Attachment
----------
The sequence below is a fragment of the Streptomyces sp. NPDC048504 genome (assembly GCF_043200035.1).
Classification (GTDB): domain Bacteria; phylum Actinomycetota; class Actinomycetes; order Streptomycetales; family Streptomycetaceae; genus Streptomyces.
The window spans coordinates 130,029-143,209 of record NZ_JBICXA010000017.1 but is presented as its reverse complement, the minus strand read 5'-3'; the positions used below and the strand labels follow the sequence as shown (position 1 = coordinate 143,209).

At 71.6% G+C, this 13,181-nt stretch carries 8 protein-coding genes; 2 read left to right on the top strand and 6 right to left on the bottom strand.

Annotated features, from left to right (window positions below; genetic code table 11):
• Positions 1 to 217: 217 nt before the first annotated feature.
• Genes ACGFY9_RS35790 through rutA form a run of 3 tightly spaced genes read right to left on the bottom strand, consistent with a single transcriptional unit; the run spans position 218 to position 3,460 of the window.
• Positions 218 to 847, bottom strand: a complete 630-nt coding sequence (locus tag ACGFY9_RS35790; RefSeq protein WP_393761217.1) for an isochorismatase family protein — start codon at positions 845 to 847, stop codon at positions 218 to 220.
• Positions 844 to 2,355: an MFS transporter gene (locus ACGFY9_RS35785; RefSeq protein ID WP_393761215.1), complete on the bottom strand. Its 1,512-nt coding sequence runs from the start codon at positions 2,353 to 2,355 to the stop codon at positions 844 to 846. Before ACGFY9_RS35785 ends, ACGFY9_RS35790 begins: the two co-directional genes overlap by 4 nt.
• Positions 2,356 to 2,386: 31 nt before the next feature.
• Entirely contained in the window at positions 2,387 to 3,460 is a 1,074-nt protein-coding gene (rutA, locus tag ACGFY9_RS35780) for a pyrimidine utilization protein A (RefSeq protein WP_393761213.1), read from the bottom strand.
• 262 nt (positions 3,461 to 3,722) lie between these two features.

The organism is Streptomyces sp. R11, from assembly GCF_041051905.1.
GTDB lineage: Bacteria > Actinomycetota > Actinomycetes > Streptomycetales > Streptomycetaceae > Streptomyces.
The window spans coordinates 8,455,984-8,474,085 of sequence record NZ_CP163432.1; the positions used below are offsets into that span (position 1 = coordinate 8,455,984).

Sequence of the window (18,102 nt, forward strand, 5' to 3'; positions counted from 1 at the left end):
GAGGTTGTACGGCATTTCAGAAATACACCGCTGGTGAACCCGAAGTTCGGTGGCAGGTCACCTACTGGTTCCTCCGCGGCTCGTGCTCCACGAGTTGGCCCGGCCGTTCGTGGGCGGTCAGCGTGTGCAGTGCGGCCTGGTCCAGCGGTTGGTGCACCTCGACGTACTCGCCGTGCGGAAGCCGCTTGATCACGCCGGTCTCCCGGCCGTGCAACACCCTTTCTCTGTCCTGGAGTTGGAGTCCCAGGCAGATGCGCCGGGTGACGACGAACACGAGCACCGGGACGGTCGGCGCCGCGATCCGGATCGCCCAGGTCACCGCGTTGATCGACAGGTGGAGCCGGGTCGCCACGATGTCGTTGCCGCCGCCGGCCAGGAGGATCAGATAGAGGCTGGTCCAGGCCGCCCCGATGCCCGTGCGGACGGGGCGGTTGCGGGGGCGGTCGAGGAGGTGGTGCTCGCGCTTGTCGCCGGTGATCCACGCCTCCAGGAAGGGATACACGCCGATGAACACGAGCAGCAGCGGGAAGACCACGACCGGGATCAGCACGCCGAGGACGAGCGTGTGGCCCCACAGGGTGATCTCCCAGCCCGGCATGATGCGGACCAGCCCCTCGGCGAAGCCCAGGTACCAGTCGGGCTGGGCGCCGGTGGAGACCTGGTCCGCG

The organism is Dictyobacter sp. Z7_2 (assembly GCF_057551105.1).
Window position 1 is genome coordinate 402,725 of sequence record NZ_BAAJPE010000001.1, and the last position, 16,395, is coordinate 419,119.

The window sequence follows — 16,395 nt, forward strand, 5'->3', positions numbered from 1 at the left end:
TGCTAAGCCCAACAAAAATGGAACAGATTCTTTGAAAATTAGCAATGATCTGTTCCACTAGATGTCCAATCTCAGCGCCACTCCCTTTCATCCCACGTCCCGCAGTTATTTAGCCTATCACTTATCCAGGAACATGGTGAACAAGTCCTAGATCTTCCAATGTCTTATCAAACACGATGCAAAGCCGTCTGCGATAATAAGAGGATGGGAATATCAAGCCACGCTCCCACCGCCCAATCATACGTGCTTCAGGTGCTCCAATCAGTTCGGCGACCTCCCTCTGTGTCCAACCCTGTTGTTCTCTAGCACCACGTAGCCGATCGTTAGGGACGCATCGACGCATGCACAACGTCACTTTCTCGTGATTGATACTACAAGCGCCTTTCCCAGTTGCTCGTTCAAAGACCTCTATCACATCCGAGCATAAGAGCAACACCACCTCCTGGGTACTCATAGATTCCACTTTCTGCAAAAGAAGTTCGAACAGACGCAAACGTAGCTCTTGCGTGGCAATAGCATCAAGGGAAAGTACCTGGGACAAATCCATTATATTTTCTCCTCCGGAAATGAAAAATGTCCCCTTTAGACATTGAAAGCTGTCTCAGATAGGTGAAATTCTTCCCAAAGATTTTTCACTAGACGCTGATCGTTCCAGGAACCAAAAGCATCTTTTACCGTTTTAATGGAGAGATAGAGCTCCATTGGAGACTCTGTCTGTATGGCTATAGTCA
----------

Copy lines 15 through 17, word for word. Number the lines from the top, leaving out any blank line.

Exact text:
The window spans coordinates 8,455,984-8,474,085 of sequence record NZ_CP163432.1; the positions used below are offsets into that span (position 1 = coordinate 8,455,984).

Sequence of the window (18,102 nt, forward strand, 5' to 3'; positions counted from 1 at the left end):
GAGGTTGTACGGCATTTCAGAAATACACCGCTGGTGAACCCGAAGTTCGGTGGCAGGTCACCTACTGGTTCCTCCGCGGCTCGTGCTCCACGAGTTGGCCCGGCCGTTCGTGGGCGGTCAGCGTGTGCAGTGCGGCCTGGTCCAGCGGTTGGTGCACCTCGACGTACTCGCCGTGCGGAAGCCGCTTGATCACGCCGGTCTCCCGGCCGTGCAACACCCTTTCTCTGTCCTGGAGTTGGAGTCCCAGGCAGATGCGCCGGGTGACGACGAACACGAGCACCGGGACGGTCGGCGCCGCGATCCGGATCGCCCAGGTCACCGCGTTGATCGACAGGTGGAGCCGGGTCGCCACGATGTCGTTGCCGCCGCCGGCCAGGAGGATCAGATAGAGGCTGGTCCAGGCCGCCCCGATGCCCGTGCGGACGGGGCGGTTGCGGGGGCGGTCGAGGAGGTGGTGCTCGCGCTTGTCGCCGGTGATCCACGCCTCCAGGAAGGGATACACGCCGATGAACACGAGCAGCAGCGGGAAGACCACGACCGGGATCAGCACGCCGAGGACGAGCGTGTGGCCCCACAGGGTGATCTCCCAGCCCGGCATGATGCGGACCAGCCCCTCGGCGAAGCCCAGGTACCAGTCGGGCTGGGCGCCGGTGGAGACCTGGTCCGCG